If he deals with a reputable agent that knows what they are doing, they should have the required information in the offer to purchase agreement but the seller should ask for what ever they feel they need to make an informed decision. If the purchaser is bothered by anything, do what you have to, to find the correct information.
How important is “grading” by tourism authorities in the process of selling or buying a guesthouse?
Buyers often think that this is important but it is not unless you want a 5 star establishment. What you do to the guesthouse is what is going to get you the grading. Often all it takes to turn a 3 star into a 4 star is adding some appliances into the room or putting a fridge behind a cupboard or just cleaning up a little better than the original owner. This of course makes a difference if you want a 5 star establishment because the size of the room counts and the bathrooms count. If you do not have this in the rooms to start with, the costs could be exorbitant.
Which aspects should the buyer investigate for himself with reference to the reputation of the business?
If the establishment has a bad reputation but you are able to buy at a good price and know how to market, buy the guesthouse but change the name unless it is very well established and has a strong website. Then just change the marketing and let the previous clients know that it is under new management and the attitude of the new owners has changed. On the other side, if the guesthouse has a good reputation, try to move into the position of the seller and be a little less aggressive with letting people know that there are new owners. Clients come back to where they have had a good experience and this is sometimes because of the owner’s attitude toward their guests.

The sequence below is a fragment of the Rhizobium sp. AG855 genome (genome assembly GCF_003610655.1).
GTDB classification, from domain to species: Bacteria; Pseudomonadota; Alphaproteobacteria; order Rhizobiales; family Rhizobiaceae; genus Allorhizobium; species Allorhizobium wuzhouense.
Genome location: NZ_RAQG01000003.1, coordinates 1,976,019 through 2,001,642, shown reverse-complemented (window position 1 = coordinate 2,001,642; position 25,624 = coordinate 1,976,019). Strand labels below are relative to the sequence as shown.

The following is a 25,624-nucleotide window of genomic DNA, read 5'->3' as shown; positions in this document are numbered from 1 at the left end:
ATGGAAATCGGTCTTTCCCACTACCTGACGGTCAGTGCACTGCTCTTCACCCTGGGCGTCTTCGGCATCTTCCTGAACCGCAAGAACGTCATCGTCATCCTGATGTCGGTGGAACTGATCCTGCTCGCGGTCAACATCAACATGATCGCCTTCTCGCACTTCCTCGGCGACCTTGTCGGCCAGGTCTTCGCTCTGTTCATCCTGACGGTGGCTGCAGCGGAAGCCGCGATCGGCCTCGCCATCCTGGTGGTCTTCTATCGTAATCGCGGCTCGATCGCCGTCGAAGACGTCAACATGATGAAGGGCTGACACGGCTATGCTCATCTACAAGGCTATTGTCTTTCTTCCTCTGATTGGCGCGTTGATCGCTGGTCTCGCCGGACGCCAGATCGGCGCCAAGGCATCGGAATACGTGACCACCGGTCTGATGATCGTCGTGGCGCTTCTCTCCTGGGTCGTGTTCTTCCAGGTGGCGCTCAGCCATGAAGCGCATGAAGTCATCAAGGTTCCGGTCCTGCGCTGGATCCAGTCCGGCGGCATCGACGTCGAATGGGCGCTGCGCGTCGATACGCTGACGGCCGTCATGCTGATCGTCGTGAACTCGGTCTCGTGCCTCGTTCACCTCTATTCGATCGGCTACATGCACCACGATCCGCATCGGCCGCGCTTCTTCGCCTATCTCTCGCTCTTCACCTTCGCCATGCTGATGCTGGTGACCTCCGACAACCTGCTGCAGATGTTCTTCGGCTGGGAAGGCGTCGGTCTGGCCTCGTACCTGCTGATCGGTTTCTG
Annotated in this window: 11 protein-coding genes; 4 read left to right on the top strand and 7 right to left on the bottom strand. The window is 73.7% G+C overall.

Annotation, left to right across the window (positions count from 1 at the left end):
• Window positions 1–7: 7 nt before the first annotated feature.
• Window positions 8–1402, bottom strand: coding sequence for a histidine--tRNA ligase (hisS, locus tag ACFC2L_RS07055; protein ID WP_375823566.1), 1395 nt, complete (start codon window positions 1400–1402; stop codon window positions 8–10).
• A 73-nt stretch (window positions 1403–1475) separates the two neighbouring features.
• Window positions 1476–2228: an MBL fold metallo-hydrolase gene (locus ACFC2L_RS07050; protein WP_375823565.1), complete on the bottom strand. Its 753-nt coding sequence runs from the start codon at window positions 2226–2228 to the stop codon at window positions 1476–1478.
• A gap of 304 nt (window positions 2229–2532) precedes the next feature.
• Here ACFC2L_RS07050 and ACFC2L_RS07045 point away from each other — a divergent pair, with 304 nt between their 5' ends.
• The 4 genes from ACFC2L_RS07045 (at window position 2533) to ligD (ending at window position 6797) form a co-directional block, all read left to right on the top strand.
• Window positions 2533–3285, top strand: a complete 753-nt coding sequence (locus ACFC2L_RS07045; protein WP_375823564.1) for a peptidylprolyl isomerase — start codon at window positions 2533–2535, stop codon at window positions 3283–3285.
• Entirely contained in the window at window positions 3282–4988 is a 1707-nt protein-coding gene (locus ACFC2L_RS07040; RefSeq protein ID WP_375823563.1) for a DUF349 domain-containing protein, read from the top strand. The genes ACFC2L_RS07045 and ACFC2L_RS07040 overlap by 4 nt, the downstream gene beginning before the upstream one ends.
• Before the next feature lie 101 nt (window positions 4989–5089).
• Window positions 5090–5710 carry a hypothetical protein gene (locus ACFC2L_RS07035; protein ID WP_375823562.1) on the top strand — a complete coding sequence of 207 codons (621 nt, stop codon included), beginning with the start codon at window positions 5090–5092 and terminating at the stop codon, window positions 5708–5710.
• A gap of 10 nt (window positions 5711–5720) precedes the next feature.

What are the major pitfalls you have found in your experience for potential purchasers?
Over-extending themselves. Don’t get yourself into financial difficulty by buying beyond what you can afford. Rather buy where you can afford and work on the marketing to make the guesthouse better so that you can reap the profits of your hard work. Don’t work hard just to pay off a large bond. You will get into financial trouble.
How important are existing employment contracts and service provider agreements in the buying of a Guesthouse or B&B?
Very important especially if you need the staff to carry on working for you. I always suggest that when new owners take over the guesthouse, they re-negotiate the employment contracts so that there is clear understanding from all parties. With regard to service provider agreements, these all have to be renewed when there is a new owner because the account details change but the buyer has to remember that telephone numbers have to be transferred, DSTV and MNet machines have to be signed over to the new owners otherwise they can not change the accounts, codes for different websites have to be handed over, etc.
Would you advise the purchaser to request the claims history on the guesthouse insurance policy?
This would be a good idea to see what has been claimed for in the past and what problems there have been.
Any additional aspects you would like to alert the potential buyer to?
Make sure that you are buying in an area that you want to be in. If you are expecting 4 star clients make sure that the area is right for a 4 star guesthouse. If you want corporate clients, make sure that the area will attract corporate clients. If you want to specialise in golf tours, make sure that you are buying close enough to golf courses and that the travelling times put the traveller off.
If anyone has any other questions or needs some advise, please feel free to contact me.
To contact Colleen Seabell visit www.guesthousesale.com